She adds, “I had to leave, I believe an artist has to be free. I had the freedom to create freely as an artist in the U.S.“
Returning to Europe—and Serbia—the next year for a tour, more than 300,000 people attended her concerts.
In 2008, Arsenijevic created and performed in “Marina at West Point: Unity Through Diversity,” along with the West Point Band and Cadet Glee Club. The show aired on PBS, and earned an Emmy nomination, running for 10 years from 2009 until 2019, earning more than 180 million views.
“It reminds people what huge strength there is in diversity and inclusivity,” Arsenijevic says.
Feldt describes Arsenijevic’s motives in her latest book: “She knew no matter where a person is from, music is something that speaks of their trials, obstacles, joys and sorrows.There is a power in music that can for a moment, bring people together during a performance. It is a way of understanding and communicating without malice, hatred or killing.”
Performing in orchestra and concert halls across the U.S. over the last two decades, Arsenijevic has earned the Leaders of Conscience Awards from the Academy of the Sacred Heart, the Ellis Island Medal of Honor and the Deputy Serbian Prime Minister Ivica Dačić in 2018 awarded her as a Knight of the St. Sava Order of Diplomatic Pacifism.
While she has received enormous success and accolades, Arsenijevic says, “We know about #MeToo in the field of entertainment. Being a woman who is very talented and exposed in a macho world, that is not an easy task.”
Now working on a Nikola Tesla project composing music for theater, film and stage commemorating the life of her fellow Serbian, Arsenijevic is also composing music for a Broadway play on the life of Mileva Marić Einstein, a gifted mathematician and the wife of Albert Einstein.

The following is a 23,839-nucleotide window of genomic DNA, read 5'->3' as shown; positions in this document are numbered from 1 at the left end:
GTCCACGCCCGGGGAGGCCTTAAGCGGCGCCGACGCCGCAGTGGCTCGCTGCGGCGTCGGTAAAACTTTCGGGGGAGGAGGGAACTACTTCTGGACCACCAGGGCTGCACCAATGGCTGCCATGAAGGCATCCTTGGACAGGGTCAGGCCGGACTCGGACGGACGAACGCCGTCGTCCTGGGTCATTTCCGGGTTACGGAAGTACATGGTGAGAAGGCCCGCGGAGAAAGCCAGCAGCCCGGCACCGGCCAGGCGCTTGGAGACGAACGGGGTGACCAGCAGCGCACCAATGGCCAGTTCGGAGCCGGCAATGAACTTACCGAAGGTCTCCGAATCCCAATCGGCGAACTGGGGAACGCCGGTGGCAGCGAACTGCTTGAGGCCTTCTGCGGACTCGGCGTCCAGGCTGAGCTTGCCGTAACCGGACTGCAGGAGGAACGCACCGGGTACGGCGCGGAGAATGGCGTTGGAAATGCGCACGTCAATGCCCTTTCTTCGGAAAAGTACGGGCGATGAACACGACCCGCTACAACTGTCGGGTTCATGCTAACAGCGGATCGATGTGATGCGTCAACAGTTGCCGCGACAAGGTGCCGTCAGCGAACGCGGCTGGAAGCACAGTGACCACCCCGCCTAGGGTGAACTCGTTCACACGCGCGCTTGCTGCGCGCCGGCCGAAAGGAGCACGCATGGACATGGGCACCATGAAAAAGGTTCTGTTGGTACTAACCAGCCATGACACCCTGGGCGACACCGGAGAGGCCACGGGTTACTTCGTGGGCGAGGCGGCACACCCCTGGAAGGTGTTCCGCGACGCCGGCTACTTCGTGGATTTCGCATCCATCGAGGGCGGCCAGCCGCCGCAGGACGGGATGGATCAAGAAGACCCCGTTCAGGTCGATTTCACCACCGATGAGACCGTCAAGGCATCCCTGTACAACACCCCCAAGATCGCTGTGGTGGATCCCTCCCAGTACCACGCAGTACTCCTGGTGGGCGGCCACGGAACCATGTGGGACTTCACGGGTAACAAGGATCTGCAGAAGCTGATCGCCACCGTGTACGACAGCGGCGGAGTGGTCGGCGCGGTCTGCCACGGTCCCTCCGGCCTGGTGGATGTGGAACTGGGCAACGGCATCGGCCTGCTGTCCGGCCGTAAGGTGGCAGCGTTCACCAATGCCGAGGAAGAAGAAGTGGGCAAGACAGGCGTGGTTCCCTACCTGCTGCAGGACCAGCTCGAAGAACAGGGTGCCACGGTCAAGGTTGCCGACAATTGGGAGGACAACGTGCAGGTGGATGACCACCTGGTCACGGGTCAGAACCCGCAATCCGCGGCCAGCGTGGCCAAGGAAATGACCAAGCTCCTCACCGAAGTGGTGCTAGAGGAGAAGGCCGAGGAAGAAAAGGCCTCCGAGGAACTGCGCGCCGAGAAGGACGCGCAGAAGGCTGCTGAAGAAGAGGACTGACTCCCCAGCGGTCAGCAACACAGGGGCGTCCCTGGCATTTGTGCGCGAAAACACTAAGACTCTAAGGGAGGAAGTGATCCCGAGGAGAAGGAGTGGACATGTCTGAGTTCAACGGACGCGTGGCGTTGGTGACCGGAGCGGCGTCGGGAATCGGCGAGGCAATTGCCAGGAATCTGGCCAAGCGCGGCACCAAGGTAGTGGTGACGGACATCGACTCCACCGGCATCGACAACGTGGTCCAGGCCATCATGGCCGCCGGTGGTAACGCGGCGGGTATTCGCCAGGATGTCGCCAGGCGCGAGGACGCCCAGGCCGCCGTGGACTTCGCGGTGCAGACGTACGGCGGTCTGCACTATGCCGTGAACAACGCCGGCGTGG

Arsenijevic says she has learned many key lessons that guided her career.
“It’s not a shame to ask for help,” she says. “I created a strong team. I saw the biggest problem for women is trying to have all the answers before you begin. Start your journey and along the way you can figure it out. I may be here today because I did not give up from the war to coming here alone.”
Donating her time and talent to Take The Lead for The Women’s Equality Day Concert, that will also include an appearance by actor Rhodessa Jones, founder of the Medea Project and co-artistic director of Cultural Odyssey, Arsenijevic will be interviewed by Feldt, her neighbor and friend. Arsenijevic will be performing original music as well as beloved favorites such as “Rhapsody in Blue.”
Headlining the Women’s Equality Day concert reflects her lifelong mission of promoting fairness, diversity and equity.
“It is an honor and I am humbled,” Arsenijevic says, “and then I become emotional. When you cry, you are happy crying because you know what you went through. So many women before me fought for this.”
She adds, “Music as universal language can unite us again.”